A Sneak Peek at ‘Moveable Feast with Fine Cooking,’ Season 2
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The second season of Moveable Feast with Fine Cooking on PBS is just around the corner (it premieres September 6), and this season will feature pop-up feasts from chefs like April Bloomfield (The Spotted Pig, John Dory Oyster Bar), Gabrielle Hamilton (Prune), Marco Canora (Hearth), Seamus Mullen (Tertulia), and many others. From New York to New Orleans to rural Michigan, chef and host Pete Evans connects viewers with the chefs, farmers, and purveyors that make all kinds of American culinary innovations possible.
Just in time for season two, we spoke with the Australia-based chef about what to expect for this season:
What kind of fun food adventures can we expect for season two of Moveable Feast?
The second season is filled with plenty of surprising culinary adventures as I move from New York to New Orleans, Portland, Maine to Portland, Oregon, rural Michigan to downtown LA.
Our Fresno show has us fishing on Bass Lake where — as we’re out catching fish — a giant American Bald Eagle swoops down and snatches the fish we’d just thrown back, having opted NOT to cook it up for dinner.
And in New York City, we head out to Long Island where I discover the city’s more serene side. We even go whelk fishing in North Fork. I had no idea you could fish for whelk, actually.
In New Orleans, where chefs John Folse and Brian Landry shared some of the tightly held secrets of great New Orleans cuisine, I was introduced to Andouille sausage and red okra. They were some of the best flavors I’ve ever experienced.
We drove from LA out into the hills of Temecula, Calif. where we visited an incredible avocado orchard. Cooking with two really talented chefs, Susan Feniger and Mary Sue Milliken, was spectacular as we created some savory foods with a Mexican flare; some spectacular but unfamiliar tastes for this Australian chef.
What would you like viewers to get out of the show?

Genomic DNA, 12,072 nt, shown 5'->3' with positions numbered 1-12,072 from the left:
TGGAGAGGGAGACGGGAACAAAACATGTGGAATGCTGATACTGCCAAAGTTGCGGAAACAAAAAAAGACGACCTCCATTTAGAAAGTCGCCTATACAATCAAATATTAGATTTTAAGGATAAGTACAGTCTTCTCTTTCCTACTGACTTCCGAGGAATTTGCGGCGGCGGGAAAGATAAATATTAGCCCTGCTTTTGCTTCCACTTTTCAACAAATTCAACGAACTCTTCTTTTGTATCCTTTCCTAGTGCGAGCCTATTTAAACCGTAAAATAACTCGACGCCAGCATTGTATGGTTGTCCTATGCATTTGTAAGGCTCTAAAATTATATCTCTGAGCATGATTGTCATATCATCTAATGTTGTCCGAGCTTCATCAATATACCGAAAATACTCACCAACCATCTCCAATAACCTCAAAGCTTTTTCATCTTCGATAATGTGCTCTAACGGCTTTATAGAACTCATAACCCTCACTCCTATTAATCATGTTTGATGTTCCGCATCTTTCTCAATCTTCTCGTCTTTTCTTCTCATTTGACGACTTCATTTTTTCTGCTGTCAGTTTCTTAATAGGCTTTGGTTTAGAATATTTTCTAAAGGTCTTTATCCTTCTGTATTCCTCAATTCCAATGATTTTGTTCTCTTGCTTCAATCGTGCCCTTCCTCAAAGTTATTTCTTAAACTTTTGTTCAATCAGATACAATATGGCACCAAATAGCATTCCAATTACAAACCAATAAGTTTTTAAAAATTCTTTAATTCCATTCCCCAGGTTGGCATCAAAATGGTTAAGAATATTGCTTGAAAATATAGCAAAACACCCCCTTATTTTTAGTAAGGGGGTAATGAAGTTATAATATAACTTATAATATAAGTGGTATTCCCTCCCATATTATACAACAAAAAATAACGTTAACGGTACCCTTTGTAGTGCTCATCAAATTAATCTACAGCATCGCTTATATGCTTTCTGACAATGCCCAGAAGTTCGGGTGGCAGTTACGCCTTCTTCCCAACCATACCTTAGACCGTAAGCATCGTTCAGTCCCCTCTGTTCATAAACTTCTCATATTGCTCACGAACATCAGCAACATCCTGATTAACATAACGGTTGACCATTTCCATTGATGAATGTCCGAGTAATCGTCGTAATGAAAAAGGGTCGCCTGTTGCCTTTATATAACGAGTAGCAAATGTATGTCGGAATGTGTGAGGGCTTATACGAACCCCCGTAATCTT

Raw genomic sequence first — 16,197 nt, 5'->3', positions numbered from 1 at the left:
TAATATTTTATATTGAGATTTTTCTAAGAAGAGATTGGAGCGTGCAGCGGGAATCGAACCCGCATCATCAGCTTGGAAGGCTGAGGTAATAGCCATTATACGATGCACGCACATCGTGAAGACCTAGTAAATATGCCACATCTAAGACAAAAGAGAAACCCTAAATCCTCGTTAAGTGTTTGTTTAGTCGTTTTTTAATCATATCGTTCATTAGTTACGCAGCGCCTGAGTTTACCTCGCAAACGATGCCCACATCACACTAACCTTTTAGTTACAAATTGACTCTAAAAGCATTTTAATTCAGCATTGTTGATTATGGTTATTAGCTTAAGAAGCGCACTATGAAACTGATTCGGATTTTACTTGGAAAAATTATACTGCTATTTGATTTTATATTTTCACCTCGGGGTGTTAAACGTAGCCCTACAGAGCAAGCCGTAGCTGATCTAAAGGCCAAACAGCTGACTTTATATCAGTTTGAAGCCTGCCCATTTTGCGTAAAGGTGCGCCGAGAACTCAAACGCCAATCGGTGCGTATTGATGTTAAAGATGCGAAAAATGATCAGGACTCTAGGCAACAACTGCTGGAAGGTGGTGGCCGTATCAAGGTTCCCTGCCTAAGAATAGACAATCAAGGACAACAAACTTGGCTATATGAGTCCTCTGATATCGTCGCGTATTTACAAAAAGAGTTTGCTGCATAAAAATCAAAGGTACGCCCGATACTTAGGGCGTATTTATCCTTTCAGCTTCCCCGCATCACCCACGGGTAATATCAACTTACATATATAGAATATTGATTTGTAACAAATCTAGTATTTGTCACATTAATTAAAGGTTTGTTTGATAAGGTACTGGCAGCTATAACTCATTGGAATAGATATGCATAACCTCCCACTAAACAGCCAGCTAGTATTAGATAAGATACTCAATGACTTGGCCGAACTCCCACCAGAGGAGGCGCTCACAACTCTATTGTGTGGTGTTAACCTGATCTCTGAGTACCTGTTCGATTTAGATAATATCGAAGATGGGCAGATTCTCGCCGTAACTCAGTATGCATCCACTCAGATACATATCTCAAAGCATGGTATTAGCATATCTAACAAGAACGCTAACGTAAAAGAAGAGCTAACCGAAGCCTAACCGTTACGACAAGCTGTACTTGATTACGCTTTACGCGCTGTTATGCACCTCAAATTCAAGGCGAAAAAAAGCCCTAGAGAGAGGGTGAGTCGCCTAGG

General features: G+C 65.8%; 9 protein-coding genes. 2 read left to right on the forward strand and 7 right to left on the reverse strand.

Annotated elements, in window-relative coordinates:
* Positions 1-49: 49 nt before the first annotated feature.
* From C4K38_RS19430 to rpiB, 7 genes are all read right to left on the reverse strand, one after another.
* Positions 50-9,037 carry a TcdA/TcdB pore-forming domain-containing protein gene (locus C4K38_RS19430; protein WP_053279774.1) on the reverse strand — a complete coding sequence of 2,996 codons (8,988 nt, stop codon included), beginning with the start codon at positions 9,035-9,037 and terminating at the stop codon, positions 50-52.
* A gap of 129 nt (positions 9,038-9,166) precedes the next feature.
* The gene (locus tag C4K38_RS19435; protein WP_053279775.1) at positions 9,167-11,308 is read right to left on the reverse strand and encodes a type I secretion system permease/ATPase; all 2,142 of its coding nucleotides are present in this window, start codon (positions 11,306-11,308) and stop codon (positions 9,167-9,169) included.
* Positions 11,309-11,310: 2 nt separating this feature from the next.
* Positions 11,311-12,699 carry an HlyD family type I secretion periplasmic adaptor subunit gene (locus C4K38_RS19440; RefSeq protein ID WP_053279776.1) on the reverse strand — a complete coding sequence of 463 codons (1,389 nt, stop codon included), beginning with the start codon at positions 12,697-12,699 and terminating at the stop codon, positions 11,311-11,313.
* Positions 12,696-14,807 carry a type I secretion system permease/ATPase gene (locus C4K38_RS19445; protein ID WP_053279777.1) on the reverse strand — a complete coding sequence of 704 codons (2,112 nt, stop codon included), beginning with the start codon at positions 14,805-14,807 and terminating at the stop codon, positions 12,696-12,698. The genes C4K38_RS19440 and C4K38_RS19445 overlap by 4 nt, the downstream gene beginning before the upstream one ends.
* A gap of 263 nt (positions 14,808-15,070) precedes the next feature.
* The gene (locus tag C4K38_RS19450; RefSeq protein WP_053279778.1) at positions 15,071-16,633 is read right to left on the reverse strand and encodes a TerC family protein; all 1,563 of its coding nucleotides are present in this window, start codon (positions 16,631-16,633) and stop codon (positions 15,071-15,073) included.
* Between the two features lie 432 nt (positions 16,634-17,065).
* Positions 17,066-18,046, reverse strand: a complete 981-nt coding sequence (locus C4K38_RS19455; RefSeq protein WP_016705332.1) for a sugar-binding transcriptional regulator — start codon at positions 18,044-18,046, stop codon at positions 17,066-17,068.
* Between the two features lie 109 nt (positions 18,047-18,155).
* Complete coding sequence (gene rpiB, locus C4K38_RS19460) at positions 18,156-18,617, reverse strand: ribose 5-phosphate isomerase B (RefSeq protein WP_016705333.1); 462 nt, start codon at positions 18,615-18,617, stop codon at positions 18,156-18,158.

The fans want to hear about fresh and local. The show is really unique in that we meet purveyors, farmers, and chefs and they all come together at the dinner table. The better the ingredients, the better the meal. These culinary jam sessions turn humble ingredients into the sublime.
What stands out about America’s food culture to you?
I love that America is really getting focused on fresh and local. Ten or twenty years ago people there seemed captive by their craving for Twinkies and trans-fats. Now it’s about local, fresh, and green. What a turnaround.
In the coming seasons, can we expect to see any non-chefs contributing to the “moveable feast” idea, like farmers and producers?
We make the farmers, purveyors, and producers all part of the show; and it’s part of the mission of this series. We believe you need to know where your food comes from, so what better way to get to know the artisans who are producing the food we eat than sitting down and breaking bread with them?
Season two of Moveable Feast premieres on Saturday, September 6. Check your local listings for more details.
Check out the trailer for season two of Moveable Feast with Fine Cooking below:
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Karen Lo is an associate editor at The Daily Meal. Follow her on Twitter @appleplexy.
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